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Why is it so hard to make Mom friends?

5 years ago

1050 words

What is up with mom culture? I really don’t get it. I feel like we are in the same boat: Someone needs our attention from the time we wake up until the time we go to bed (and often times, even after that!). No day is the same, though there is a guarantee that something will break, something will be deferred until tomorrow, and something else will be splattered with [name a bodily fluid here]. You’d think we’d want to get together more often to just beBut for some reason it feels like the only thing we want to do is one-up each other. I have no interest in competing with you: Whether you have a Coach diaper bag (really?), you decided to lose 150 pounds after your pregnancy (good for you?), or you have the time and money to get to the nail salon each week (holy economy, batman!) I don’t have a lot of inclination to compare myself with you.

But just because I don’t want to compare doesn’t mean that I don’t want to be buddies. Come on!

I live in a nice complex in a suburb north of the Boss Town, where the rent is crazy expensive but you get an assigned parking space in a garage so I don’t care. When this place was built, it was designed for singles and young kidless couples. However, what with the economy and all, this place had become a veritable Chuck E Cheese. There are a bunch of us stay-at-home moms who live here….though, of course, I’m the only Black one that I’ve seen. The boys and I are  kinda celebrities in the complex too–always over at the clubhouse to get cookies and hot chocolate, or at the coffee shop, saying hi to the maintenance guys and looking at their cool golf carts…

Anyway, that’s not the point. The point is, the complex has weird mom-cliques: There are the nannies, the international moms (who I can’t hang out with because there is a language barrier), there are the crazy hipster moms (with the $400 strollers), and there are the everyone-else moms. I consider myself to be one of the other everyone-else moms because there isn’t anyone out there like me! Now sure, Ursa Major is friends with just about everyone, so I let him out to play with the other kids when the weather is nice. But generally what happens is there is small talk, awkward silence, and then a weird drifting toward cell phones until children stop playing.

So when I met a fairly sociable mom a few months ago with a 3 year-old and a baby close to Ursa Minor’s age, I was pumped. She complained a lot about not getting sleep (*yawn*), and she talks a lot about People magazine (*yawn*, really?), and when she found out I was born in the 80’s she made a really big deal about it (*yawn*  you are only 36, that isn’t that old), but I was still happy to find another adult to talk to during the day.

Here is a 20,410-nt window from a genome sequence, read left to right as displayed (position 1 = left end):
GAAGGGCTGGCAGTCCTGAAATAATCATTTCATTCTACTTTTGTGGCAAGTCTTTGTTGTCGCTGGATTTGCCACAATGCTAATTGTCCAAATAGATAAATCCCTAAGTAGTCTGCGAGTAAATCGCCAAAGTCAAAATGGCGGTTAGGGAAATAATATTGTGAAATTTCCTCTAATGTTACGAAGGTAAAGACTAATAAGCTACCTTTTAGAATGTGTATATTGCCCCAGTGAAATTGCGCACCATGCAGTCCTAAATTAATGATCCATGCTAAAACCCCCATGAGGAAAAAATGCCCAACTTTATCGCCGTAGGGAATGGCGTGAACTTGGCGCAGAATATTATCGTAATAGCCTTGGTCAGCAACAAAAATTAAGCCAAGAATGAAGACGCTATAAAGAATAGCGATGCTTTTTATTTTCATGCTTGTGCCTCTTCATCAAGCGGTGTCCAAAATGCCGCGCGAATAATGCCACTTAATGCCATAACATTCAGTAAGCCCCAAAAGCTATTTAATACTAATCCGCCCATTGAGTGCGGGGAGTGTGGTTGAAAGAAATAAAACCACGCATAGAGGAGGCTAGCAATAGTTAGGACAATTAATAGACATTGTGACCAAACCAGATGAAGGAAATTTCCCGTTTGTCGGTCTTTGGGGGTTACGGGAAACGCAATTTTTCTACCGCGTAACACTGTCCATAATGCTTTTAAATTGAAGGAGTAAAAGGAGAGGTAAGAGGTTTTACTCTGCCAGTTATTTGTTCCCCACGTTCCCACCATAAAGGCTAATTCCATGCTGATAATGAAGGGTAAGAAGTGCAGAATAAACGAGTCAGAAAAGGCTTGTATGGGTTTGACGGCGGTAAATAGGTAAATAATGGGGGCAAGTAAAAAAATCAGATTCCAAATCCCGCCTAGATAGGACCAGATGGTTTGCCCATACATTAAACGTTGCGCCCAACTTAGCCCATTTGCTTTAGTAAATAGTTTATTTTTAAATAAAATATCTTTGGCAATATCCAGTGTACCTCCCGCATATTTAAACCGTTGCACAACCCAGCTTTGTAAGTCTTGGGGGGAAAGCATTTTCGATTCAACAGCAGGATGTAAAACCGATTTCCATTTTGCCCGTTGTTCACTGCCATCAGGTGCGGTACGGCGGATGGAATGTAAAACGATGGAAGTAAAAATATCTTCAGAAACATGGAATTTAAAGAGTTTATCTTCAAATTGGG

Until there started the comparisons.

Example 1:

This Mom: “Did you get [Ursa Minor] sleeping through the night, yet?”

Me: “I mean, we started the Ferber method and….”

This Mom: “Oh my goodness, you are so organized! We can’t seem to get it together, we’ll never get sleep.”

I’m not organized, I’m proactive. I also value sleep. and you, too, could choose to sleep if only you took up a method that works for you.

Example 2:

Goldie Locks gives Ursa Major a cookie. Ursa Major accepts.

Me: “What do you say?”

Ursa Major: “Dank doo.” (Translation: Thank You)

Me:  “Good job!”

This mom: “Oh my goodness…he is so polite. I can’t believe you have such a polite kid! Why are you starting manners already? I haven’t done it and [Goldie Locks] is 3!”

First: Why is it surprising that I value manners and would choose to teach my children manners at a young age? Why would you actively choose not to teach your child “please” and “Thank you” when they clearly can talk and have a mind to be able to say those things?

Example 3:

This Mom: “Oh my goodness, I’m having a hard time keeping a routine with both of them. What does your evening look like?”

Me: “We start at 7:15 with bath for Ursa Minor, generally Ursa Major’s bath starts around 7:30, we give them milk and read them three books and there are both down by 8 in the nursery. It’s practically the same for nap time. We have routines all day.”

This Mom: “You do that every night? It works?”

Me: “Yes, this is called Executive Functioning…. [Here I explain executive functioning]”

This Mom: “So what do you do for nap time?”

Me: [I explain our nap time routine in detail with general time ranges.]

This Mom: “Oh my God, you are such a drill sergeant. How can you have your day so scheduled like that?”

…..so, wow, first of all, you were just complaining that your life is a mess. Why are you now calling me names because my life isn’t? Second of all, having my children on a schedule means that they are well fed and well slept, and thus not grumpy. Third of all, children on a consistent schedule means that I can do my housework, make sure that dinner is prepared every night, gives me time to write blog posts and chapters for my novel, allows me to read books (and keeps me above the stupidity of celebrity gossip), and otherwise leads me to be a better individual. And thus, a pretty good mom.

Not to say that she isn’t a good mom. She’s just a different mom. A different mom who I don’t want to hang out with.

The bottom line is, I’m feeling a bit grumpy about being relegated to the land of non-intellectual yet super competitive for no reason land. What were you ladies doing before you were producing children? Doesn’t anyone watch the news? I just want to pretend, for a moment, that I have an advanced degree and an acute interest and understanding of politics and policy. I want, essentially, to be an equal member of society for a few minutes.

And maybe make a friend…

Is that too much to ask?

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